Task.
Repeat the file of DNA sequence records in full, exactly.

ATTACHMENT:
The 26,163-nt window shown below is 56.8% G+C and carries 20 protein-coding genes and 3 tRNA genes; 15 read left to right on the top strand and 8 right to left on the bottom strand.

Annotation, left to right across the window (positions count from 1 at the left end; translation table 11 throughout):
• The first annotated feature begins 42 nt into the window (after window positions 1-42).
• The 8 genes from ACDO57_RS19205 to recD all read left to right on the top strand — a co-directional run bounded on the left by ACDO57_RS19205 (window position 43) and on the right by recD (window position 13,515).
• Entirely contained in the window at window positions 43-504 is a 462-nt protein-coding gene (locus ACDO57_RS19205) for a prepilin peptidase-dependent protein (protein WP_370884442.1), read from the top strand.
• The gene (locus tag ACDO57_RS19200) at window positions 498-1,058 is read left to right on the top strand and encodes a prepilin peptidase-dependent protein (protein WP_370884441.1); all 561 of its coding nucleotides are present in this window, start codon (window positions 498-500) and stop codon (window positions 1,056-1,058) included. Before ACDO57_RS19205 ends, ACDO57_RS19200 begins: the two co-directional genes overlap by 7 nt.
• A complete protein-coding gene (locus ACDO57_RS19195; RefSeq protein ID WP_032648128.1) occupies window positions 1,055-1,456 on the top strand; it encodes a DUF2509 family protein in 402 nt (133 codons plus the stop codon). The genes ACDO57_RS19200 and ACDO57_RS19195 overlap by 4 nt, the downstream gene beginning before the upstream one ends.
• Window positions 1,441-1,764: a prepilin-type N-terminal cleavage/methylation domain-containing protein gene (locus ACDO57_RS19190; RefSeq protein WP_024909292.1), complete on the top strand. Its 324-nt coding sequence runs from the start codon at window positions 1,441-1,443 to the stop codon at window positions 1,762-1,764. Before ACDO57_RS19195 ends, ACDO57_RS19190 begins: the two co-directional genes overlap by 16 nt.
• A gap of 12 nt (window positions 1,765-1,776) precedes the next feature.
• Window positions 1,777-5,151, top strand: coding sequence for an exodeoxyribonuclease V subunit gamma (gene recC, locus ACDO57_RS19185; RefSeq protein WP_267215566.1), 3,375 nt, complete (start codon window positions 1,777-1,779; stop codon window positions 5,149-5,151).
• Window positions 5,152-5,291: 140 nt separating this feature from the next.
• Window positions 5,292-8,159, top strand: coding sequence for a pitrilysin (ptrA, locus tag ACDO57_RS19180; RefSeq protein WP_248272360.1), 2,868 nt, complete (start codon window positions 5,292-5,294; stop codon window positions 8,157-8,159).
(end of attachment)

The 26,163-nt window shown below is 56.8% G+C and carries 20 protein-coding genes and 3 tRNA genes; 15 read left to right on the top strand and 8 right to left on the bottom strand.

Annotation, left to right across the window (positions count from 1 at the left end; translation table 11 throughout):
• The first annotated feature begins 42 nt into the window (after window positions 1-42).
• The 8 genes from ACDO57_RS19205 to recD all read left to right on the top strand — a co-directional run bounded on the left by ACDO57_RS19205 (window position 43) and on the right by recD (window position 13,515).
• Entirely contained in the window at window positions 43-504 is a 462-nt protein-coding gene (locus ACDO57_RS19205) for a prepilin peptidase-dependent protein (protein WP_370884442.1), read from the top strand.
• The gene (locus tag ACDO57_RS19200) at window positions 498-1,058 is read left to right on the top strand and encodes a prepilin peptidase-dependent protein (protein WP_370884441.1); all 561 of its coding nucleotides are present in this window, start codon (window positions 498-500) and stop codon (window positions 1,056-1,058) included. Before ACDO57_RS19205 ends, ACDO57_RS19200 begins: the two co-directional genes overlap by 7 nt.
• A complete protein-coding gene (locus ACDO57_RS19195; RefSeq protein ID WP_032648128.1) occupies window positions 1,055-1,456 on the top strand; it encodes a DUF2509 family protein in 402 nt (133 codons plus the stop codon). The genes ACDO57_RS19200 and ACDO57_RS19195 overlap by 4 nt, the downstream gene beginning before the upstream one ends.
• Window positions 1,441-1,764: a prepilin-type N-terminal cleavage/methylation domain-containing protein gene (locus ACDO57_RS19190; RefSeq protein WP_024909292.1), complete on the top strand. Its 324-nt coding sequence runs from the start codon at window positions 1,441-1,443 to the stop codon at window positions 1,762-1,764. Before ACDO57_RS19195 ends, ACDO57_RS19190 begins: the two co-directional genes overlap by 16 nt.
• A gap of 12 nt (window positions 1,765-1,776) precedes the next feature.
• Window positions 1,777-5,151, top strand: coding sequence for an exodeoxyribonuclease V subunit gamma (gene recC, locus ACDO57_RS19185; RefSeq protein WP_267215566.1), 3,375 nt, complete (start codon window positions 1,777-1,779; stop codon window positions 5,149-5,151).
• Window positions 5,152-5,291: 140 nt separating this feature from the next.
• Window positions 5,292-8,159, top strand: coding sequence for a pitrilysin (ptrA, locus tag ACDO57_RS19180; RefSeq protein WP_248272360.1), 2,868 nt, complete (start codon window positions 5,292-5,294; stop codon window positions 8,157-8,159).